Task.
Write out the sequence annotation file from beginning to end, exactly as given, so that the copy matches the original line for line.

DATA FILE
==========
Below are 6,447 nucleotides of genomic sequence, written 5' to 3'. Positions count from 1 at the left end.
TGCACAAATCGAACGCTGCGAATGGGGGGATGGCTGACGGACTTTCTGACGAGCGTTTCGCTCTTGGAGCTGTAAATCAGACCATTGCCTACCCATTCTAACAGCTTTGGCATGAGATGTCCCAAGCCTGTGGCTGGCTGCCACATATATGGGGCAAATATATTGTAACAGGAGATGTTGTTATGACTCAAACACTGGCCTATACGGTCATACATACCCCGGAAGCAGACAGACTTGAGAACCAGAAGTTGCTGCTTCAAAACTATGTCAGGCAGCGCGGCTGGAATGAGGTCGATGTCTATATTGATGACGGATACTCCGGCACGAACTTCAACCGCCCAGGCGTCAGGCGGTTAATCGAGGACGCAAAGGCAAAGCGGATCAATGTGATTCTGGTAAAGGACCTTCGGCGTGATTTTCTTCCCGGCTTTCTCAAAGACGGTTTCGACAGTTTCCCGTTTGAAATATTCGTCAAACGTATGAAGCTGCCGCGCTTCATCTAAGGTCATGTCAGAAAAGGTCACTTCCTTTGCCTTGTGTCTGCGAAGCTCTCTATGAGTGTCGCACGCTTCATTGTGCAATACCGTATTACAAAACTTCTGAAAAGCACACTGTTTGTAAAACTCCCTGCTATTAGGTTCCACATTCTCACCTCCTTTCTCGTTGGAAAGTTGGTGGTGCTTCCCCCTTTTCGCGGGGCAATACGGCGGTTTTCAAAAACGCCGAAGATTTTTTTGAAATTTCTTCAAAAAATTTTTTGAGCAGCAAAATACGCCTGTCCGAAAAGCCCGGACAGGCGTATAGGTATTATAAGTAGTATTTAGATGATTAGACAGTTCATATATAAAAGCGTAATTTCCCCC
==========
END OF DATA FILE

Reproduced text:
Below are 6,447 nucleotides of genomic sequence, written 5' to 3'. Positions count from 1 at the left end.
TGCACAAATCGAACGCTGCGAATGGGGGGATGGCTGACGGACTTTCTGACGAGCGTTTCGCTCTTGGAGCTGTAAATCAGACCATTGCCTACCCATTCTAACAGCTTTGGCATGAGATGTCCCAAGCCTGTGGCTGGCTGCCACATATATGGGGCAAATATATTGTAACAGGAGATGTTGTTATGACTCAAACACTGGCCTATACGGTCATACATACCCCGGAAGCAGACAGACTTGAGAACCAGAAGTTGCTGCTTCAAAACTATGTCAGGCAGCGCGGCTGGAATGAGGTCGATGTCTATATTGATGACGGATACTCCGGCACGAACTTCAACCGCCCAGGCGTCAGGCGGTTAATCGAGGACGCAAAGGCAAAGCGGATCAATGTGATTCTGGTAAAGGACCTTCGGCGTGATTTTCTTCCCGGCTTTCTCAAAGACGGTTTCGACAGTTTCCCGTTTGAAATATTCGTCAAACGTATGAAGCTGCCGCGCTTCATCTAAGGTCATGTCAGAAAAGGTCACTTCCTTTGCCTTGTGTCTGCGAAGCTCTCTATGAGTGTCGCACGCTTCATTGTGCAATACCGTATTACAAAACTTCTGAAAAGCACACTGTTTGTAAAACTCCCTGCTATTAGGTTCCACATTCTCACCTCCTTTCTCGTTGGAAAGTTGGTGGTGCTTCCCCCTTTTCGCGGGGCAATACGGCGGTTTTCAAAAACGCCGAAGATTTTTTTGAAATTTCTTCAAAAAATTTTTTGAGCAGCAAAATACGCCTGTCCGAAAAGCCCGGACAGGCGTATAGGTATTATAAGTAGTATTTAGATGATTAGACAGTTCATATATAAAAGCGTAATTTCCCCC